The Interestings

The Interestings The Interestings explores the meaning of talent the nature of envy the roles of class art money and power and how all of it can shift and tilt precipitously over the course of a friendship and a li

  • Title: The Interestings
  • Author: Meg Wolitzer
  • ISBN: 9781594488399
  • Page: 239
  • Format: Hardcover
  • The Interestings explores the meaning of talent the nature of envy the roles of class, art, money, and power and how all of it can shift and tilt precipitously over the course of a friendship and a life.The summer that Nixon resigns, six teenagers at a summer camp for the arts become inseparable Decades later the bond remains powerful, but so much else has changed InThe Interestings explores the meaning of talent the nature of envy the roles of class, art, money, and power and how all of it can shift and tilt precipitously over the course of a friendship and a life.The summer that Nixon resigns, six teenagers at a summer camp for the arts become inseparable Decades later the bond remains powerful, but so much else has changed In The Interestings, Wolitzer follows these characters from the height of youth through middle age, as their talents, fortunes, and degrees of satisfaction diverge The kind of creativity that is rewarded at age fifteen is not always enough to propel someone through life at age thirty not everyone can sustain, in adulthood, what seemed so special in adolescence Jules Jacobson, an aspiring comic actress, eventually resigns herself to a practical occupation and lifestyle Her friend Jonah, a gifted musician, stops playing the guitar and becomes an engineer But Ethan and Ash, Jules s now married best friends, become shockingly successful true to their initial artistic dreams, with the wealth and access that allow those dreams to keep expanding The friendships endure and even prosper, but also underscore the differences in their fates, in what their talents have become and the shapes their lives have taken Wide in scope, ambitious, and populated by complex characters who come together and apart in a changing New York City, The Interestings explores the meaning of talent the nature of envy the roles of class, art, money, and power and how all of it can shift and tilt precipitously over the course of a friendship and a life.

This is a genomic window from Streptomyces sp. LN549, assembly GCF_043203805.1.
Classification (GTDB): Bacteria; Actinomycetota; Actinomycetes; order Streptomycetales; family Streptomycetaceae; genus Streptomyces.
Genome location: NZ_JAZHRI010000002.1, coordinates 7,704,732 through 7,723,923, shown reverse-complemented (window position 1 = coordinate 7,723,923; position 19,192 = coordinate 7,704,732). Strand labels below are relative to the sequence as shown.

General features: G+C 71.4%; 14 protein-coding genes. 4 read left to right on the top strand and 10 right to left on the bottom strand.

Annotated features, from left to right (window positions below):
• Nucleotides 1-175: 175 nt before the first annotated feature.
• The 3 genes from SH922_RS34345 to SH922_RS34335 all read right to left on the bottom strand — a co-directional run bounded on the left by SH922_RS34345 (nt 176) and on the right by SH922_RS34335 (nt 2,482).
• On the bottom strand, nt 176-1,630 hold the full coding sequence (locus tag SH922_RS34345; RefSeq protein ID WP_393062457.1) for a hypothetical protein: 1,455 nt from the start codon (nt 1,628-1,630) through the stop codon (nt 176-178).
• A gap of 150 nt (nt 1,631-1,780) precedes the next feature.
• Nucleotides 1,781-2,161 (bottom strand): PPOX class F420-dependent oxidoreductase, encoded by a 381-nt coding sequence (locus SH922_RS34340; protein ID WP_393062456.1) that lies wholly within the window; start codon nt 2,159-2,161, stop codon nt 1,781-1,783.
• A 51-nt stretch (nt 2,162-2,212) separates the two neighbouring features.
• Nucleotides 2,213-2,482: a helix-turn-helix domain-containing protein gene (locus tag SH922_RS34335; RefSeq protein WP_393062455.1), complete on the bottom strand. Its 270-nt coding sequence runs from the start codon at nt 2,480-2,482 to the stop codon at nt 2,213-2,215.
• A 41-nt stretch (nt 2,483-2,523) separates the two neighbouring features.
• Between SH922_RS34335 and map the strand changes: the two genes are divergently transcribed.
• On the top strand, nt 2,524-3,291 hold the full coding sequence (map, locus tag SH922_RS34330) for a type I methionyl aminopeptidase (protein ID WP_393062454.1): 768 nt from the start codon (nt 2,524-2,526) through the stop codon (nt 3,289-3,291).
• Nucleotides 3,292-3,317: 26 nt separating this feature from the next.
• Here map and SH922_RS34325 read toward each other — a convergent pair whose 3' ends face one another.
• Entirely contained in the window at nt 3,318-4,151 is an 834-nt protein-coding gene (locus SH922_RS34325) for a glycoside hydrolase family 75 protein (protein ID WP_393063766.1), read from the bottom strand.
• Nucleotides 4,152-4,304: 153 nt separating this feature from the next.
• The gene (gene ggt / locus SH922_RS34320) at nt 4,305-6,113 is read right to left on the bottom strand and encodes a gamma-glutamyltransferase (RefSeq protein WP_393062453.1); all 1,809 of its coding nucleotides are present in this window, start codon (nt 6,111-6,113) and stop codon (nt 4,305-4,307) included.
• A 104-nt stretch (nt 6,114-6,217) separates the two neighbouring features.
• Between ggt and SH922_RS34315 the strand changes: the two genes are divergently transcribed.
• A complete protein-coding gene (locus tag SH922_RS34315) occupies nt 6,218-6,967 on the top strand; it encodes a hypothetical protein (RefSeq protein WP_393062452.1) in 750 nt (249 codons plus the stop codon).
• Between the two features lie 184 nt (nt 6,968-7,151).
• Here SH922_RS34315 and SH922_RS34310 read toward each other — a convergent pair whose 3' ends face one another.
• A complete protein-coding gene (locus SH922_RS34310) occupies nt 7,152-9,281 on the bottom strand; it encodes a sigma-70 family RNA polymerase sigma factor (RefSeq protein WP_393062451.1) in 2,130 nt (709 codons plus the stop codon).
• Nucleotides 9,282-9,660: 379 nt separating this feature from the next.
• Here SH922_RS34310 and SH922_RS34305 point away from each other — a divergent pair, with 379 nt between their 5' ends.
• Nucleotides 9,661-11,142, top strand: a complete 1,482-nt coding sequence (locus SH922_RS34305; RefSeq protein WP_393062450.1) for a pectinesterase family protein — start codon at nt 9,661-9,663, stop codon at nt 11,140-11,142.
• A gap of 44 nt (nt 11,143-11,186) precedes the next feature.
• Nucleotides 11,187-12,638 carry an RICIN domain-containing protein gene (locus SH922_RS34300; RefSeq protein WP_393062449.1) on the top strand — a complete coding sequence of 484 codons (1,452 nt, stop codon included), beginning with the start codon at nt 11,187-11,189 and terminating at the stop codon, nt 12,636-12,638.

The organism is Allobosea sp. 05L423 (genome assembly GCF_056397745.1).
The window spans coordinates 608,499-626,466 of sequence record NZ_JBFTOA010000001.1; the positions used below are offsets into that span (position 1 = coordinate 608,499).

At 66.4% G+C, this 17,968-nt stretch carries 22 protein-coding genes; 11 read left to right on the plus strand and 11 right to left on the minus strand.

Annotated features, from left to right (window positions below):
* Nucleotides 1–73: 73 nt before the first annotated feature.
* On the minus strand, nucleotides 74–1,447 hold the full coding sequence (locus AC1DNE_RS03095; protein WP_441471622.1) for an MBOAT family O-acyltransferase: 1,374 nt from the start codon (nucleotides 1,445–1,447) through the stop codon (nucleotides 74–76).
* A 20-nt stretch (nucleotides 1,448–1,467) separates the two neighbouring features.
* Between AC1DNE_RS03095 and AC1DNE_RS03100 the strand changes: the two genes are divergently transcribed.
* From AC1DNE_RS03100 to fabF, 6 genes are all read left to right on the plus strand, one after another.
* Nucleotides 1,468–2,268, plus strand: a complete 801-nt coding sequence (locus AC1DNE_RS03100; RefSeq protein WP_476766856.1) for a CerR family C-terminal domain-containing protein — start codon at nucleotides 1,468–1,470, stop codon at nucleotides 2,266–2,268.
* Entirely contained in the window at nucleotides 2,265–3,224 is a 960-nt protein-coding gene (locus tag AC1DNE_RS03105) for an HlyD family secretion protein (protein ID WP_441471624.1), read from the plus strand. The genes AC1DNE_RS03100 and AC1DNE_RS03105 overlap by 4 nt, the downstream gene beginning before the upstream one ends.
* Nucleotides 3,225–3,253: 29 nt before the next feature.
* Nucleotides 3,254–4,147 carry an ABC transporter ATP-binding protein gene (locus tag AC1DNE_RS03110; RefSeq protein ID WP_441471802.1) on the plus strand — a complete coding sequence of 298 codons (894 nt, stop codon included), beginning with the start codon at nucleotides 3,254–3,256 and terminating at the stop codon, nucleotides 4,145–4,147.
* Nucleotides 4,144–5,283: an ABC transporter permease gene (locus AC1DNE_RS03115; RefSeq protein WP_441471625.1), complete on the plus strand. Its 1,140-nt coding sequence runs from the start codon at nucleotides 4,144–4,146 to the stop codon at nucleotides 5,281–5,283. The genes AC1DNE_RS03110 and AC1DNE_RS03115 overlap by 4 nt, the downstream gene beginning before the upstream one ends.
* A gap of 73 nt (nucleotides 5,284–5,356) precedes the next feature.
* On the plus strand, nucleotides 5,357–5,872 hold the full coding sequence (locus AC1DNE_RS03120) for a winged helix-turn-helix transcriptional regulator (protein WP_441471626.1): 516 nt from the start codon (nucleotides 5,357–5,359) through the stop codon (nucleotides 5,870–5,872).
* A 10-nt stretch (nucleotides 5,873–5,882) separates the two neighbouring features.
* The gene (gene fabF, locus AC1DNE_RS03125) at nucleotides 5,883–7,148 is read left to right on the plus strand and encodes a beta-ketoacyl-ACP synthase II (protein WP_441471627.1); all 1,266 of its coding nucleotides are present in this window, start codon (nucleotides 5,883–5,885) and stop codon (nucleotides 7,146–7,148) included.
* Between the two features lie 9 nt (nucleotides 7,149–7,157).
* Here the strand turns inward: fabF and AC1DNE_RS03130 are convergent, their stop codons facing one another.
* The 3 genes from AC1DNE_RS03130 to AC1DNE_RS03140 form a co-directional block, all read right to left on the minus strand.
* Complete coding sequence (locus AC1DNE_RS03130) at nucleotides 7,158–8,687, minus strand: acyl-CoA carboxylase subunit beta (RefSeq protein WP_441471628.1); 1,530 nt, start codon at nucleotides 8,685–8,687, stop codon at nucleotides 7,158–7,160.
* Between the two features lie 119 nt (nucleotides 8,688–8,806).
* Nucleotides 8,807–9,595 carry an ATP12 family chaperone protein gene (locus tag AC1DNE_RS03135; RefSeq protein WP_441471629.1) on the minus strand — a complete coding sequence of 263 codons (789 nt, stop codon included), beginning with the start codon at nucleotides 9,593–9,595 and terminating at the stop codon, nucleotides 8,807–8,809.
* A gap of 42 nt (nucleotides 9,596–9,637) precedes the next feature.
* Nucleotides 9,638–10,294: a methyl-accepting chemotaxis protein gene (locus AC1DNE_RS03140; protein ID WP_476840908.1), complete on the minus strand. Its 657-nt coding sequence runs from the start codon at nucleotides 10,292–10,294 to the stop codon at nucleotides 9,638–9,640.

One thought on “The Interestings”

    1. This book was not Interesting (capital I or otherwise) in any way. Wolitzer wrote in such an ironic, lofty fashion that I was completely distanced from the characters. Very little actually happens in this novel, unless you count life, and that happens to all of us and does not a novel make. Six teens meet at summer camp, and four of them remain friends for decades. The friends deal with successes and failure, various love affairs, and one scandal, which is the central plot point of the novel (ye [...]

    2. A group of adolescents—little more than children, really—meet at a camp where kids explore their creativity. Ethan, Jules, Cathy, Goodman, Ash: All believe they are meant for great things. This assumption of huge talent where there may be little or none lies at the heart of Wolitzer’s novel, which sweeps across a span of decades. There’s sentiment here, full and wholehearted, but little sentimentality. Like The Corrections, The Interestings addresses one of fiction’s great themes: how [...]

    3. The Interestings are about as interesting as my butt dimple. The most exciting moment came when I rushed to my dictionary to check on the correct plural form for clitoris. I thought it might be 'clitori'. Or even 'clitorae'. But clitorises is the accepted form. I much prefer the correct Greek plural provided by my dictionary -- 'clitorides'. It's a word that deserves capitalization: Clitorides, Greek goddess of female pleasure.

    4. I’m not certain what 44 looks like, other than what I’m presented with in the mirror each morning. The Social Security Life Expectancy calculator informs me that I’ve lived half my anticipated span. The tired maxim encourages me not to think of the years in my life, but the life in my years. Now that I’m marooned in middle age for a spell, I’ve been thinking an awful lot about the life in the years ahead of and behind me. Have I achieved something of value in my work, my relationships? [...]

    5. There's a point in which one of the characters - a highly successful animator Ethan - wonders which Disney character would the protagonist Jules be and concludes that Disney doesn't make princesses like her. Wonderingly. I would have loved to point him to the nearest green-with-envy evil stepmother/stepsister. They're dime a dozen in Disney. And that's exactly what Jules is, jealous, petty and self absorbed even after 50+ years of her life. The novel barely acknowledges this. Oh, there are a cou [...]

    6. Meg Wolitzer’s captivating new novel, set in the bustle and exuberance of New York, is a panoramic and epic drama, but a sleeper kind of epic. It gripped me by degrees, opening rather conventionally and then gradually seducing me with a fertile character development and realistic, original story. She penetrates the messiness of human lives with a spotless narrative that feels both familiar and singular. If you are drawn to human drama, you’ll soon be thoroughly hooked. This is surely the cro [...]

    7. So. Fucking. Great. I'm going to gush. It's going to come out all wrong. But that's ok. There was so much soul and perceptiveness in this genius novel that I don't really know what to say other than "go read it now". What happens to talent over time? What happens to teenage friendships over time? What happens to passion and ideals and dreams over time? This novel will fill your heart to the brim and break it like a twig all at the same time.I will echo another friend and say that it is simply p [...]